Helpful Concepts for Treating Adolescents

Structure and Consistency

  • Adolescence is a period of transition, and sometimes instability
  • Can be lacking in the home environment
  • Establishes trust

Adolescence, as we all know, is a period of transition and sometimes instability. Structure and consistency help maintain adolescents' mental health and can be lacking in a home environment. When there is no structure and consistency at home, we can provide this as a therapist using therapeutic use of self and becoming a reliable person. They must have one person out there that they can go to that will listen to them. This is invaluable. We also need to establish trust through structure and consistency. We do what we say we will do, and if it does not, you discuss it.

Limit Setting

  • Teens are more likely to follow rules and adhere to expectations if they are involved in their creation.
  • Providing positive reinforcement instead of negative consequences is helpful.

Setting limits with adolescents is another helpful concept. Two important things to remember here are that teens are more likely to follow rules and adhere to expectations if they are involved in creating the rules. Providing positive reinforcement instead of negative consequences is also helpful. I use this when working with children. I try to catch them doing something good. People like to hear positive things. Let's say you want the curfew for your adolescent to be nine o'clock, and they want it to be eleven o'clock. If you compromise on ten, they are much more likely to be home by ten than if you just say, "It's nine, and that's it." They are becoming young adults, which is a good way for them to understand how to settle problems and differences.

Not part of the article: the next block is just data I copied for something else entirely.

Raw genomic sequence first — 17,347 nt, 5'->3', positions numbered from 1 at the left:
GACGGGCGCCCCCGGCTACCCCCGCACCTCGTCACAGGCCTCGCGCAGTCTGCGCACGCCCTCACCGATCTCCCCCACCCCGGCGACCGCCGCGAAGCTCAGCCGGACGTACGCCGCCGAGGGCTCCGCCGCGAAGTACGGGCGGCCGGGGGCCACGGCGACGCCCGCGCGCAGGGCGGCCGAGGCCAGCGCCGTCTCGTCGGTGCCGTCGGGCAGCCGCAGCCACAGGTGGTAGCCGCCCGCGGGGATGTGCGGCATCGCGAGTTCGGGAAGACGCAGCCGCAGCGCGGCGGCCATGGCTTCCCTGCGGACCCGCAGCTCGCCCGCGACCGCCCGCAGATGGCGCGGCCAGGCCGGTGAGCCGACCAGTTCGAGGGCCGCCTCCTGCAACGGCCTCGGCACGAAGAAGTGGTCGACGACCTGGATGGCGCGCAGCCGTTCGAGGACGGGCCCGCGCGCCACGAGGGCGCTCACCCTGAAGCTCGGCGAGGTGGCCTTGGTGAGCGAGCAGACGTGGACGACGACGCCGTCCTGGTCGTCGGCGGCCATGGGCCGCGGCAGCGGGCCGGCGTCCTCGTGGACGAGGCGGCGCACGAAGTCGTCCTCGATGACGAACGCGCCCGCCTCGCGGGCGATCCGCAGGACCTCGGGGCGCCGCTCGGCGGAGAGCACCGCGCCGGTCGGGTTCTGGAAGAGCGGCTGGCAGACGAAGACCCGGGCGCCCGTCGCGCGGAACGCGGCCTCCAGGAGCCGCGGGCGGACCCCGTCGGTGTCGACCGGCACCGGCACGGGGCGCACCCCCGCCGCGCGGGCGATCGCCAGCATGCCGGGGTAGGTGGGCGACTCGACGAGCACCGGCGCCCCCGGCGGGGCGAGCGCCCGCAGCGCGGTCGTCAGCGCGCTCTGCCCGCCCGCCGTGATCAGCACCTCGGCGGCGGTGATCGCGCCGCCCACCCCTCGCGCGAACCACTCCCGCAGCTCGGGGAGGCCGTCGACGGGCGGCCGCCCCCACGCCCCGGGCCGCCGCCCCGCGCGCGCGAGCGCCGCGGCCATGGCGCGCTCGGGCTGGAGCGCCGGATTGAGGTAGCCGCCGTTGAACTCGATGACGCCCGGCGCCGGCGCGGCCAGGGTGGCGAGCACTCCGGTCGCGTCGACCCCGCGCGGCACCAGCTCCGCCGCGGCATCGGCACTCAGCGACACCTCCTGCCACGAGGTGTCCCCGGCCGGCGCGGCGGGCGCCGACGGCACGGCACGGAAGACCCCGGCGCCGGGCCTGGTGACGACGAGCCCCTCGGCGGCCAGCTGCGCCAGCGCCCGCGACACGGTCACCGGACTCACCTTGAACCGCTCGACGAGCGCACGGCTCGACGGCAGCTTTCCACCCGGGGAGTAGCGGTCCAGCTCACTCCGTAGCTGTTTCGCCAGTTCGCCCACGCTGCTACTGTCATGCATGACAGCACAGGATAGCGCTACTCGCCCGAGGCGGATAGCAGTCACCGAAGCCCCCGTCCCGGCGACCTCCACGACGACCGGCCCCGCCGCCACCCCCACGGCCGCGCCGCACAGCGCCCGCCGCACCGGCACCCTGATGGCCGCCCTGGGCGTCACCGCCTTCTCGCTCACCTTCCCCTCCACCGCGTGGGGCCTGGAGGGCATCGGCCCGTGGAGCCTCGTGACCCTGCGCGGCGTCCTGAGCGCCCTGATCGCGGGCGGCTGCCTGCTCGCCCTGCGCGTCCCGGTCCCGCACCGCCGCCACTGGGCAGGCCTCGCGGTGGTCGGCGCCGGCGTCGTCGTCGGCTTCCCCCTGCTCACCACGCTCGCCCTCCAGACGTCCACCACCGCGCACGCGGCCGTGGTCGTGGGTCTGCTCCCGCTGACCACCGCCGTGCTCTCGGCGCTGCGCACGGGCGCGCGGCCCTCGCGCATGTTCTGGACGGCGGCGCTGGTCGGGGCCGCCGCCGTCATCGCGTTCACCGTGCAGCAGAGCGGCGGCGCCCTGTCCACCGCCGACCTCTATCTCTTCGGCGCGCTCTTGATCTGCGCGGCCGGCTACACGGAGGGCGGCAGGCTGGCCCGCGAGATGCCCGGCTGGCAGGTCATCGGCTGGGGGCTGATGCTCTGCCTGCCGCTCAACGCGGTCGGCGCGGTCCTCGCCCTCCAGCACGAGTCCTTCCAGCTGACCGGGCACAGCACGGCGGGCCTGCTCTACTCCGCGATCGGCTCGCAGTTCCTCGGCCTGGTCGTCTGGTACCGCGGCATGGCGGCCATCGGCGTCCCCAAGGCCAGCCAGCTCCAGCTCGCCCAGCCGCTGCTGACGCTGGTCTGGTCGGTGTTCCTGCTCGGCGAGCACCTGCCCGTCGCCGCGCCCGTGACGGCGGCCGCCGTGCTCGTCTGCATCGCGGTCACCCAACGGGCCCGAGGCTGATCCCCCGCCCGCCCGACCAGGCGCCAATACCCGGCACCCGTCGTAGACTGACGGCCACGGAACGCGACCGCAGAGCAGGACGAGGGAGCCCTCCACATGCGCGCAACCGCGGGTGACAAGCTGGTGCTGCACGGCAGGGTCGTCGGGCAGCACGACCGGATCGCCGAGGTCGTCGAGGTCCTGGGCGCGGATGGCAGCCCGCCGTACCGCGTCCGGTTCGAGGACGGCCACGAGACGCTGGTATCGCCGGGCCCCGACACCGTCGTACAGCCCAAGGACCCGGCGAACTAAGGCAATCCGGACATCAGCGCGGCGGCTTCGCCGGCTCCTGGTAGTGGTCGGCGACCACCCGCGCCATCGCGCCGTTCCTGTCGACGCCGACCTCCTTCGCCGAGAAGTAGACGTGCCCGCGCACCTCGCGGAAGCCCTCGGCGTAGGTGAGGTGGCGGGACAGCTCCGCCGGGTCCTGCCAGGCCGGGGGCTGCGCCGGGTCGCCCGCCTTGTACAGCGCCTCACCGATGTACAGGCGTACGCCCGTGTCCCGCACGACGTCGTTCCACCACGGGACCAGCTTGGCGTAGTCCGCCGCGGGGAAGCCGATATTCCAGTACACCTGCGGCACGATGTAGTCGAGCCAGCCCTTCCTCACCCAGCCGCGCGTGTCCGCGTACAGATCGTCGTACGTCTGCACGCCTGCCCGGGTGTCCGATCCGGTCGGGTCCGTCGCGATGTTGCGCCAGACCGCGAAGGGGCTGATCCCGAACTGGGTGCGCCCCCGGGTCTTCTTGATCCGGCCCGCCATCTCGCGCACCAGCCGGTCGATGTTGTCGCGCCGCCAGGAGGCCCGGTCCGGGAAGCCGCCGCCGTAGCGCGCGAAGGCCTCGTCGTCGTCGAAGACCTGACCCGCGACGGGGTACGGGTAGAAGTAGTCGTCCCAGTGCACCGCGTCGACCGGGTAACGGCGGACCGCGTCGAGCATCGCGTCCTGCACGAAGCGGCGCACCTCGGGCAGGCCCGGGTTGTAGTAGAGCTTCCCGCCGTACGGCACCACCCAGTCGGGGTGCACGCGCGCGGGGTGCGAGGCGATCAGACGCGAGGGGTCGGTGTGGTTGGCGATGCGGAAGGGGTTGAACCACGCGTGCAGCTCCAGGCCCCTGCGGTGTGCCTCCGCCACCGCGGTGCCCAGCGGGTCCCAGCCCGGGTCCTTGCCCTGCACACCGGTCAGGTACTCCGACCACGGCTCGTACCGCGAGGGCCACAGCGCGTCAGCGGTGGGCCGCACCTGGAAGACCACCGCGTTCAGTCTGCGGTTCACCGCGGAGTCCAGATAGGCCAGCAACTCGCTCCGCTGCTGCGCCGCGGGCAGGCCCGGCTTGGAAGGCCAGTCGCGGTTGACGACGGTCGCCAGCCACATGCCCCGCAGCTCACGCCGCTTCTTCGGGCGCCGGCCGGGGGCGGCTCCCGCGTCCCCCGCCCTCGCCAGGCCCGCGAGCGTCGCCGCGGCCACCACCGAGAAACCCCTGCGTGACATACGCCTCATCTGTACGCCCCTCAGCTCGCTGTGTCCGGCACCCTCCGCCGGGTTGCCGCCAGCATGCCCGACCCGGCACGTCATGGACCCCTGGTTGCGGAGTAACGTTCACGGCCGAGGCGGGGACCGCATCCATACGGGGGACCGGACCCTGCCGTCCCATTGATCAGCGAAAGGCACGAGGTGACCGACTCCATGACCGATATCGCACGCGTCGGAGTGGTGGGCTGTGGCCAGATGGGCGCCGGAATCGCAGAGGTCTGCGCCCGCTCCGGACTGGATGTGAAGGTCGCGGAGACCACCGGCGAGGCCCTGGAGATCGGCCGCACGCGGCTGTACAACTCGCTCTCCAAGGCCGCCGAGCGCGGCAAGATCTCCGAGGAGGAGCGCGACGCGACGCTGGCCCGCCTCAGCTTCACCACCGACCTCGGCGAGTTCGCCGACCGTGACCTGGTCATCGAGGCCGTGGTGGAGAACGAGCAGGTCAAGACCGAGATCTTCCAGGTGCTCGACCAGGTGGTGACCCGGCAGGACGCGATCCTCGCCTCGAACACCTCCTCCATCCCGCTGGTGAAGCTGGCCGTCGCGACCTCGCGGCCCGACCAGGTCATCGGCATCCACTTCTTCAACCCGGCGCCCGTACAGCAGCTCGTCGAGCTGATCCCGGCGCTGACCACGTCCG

Again, providing positive reinforcement instead of negative consequences is helpful. It does not need to be items. I think buying things for kids as rewards is not as good as positive statements or gestures. For example, "I appreciate that you're sticking to your curfew. Let's go out and do something fun."

Therapeutic Use of Self in Relationship

  • Be authentic and genuine
  • A confidant but not a friend
  • A trustworthy adult

In terms of that therapeutic use of self in the relationship, it is critical to be authentic and genuine. A teenager can spot a phony or someone who is not interested a mile away. Treating adolescents may not be your niche. We should all find our niche so that we can truly be engaged. Remember that you are a confidant and not a friend, as there is a difference. You need to be a trustworthy adult.

Avoiding Power Struggles

  • Adolescents have the cognitive skills to negotiate and manipulate adults
  • Allowing adolescents to make decisions and have control meets their need to express autonomy and act independently
  • Providing choices is effective and gives the adolescent a sense of control and the ability to express autonomy acceptably

This follows the conversation that we just had about limit-setting and so on. Adolescents have the cognitive skills to negotiate, as I mentioned, but they also can manipulate. Allowing adolescents to make decisions and have control helps them meet their need to express autonomy and act independently. This is good because we want them to be well-rounded, competent adults. Providing choices is an effective way to give adolescents a sense of control and express autonomy acceptably. Let's use the example of cutting the grass. If I say, "I expect you to cut the lawn today. Would you like to do it this morning while it's a bit cooler or later this afternoon? This is effective as they feel in control and are not being told what to do. I do not think any of us like that. If someone tells me what to do, I think, "We'll see about that." And I do not have an oppositional defiant disorder. Nobody likes a mandate, and people want to feel that they have some control.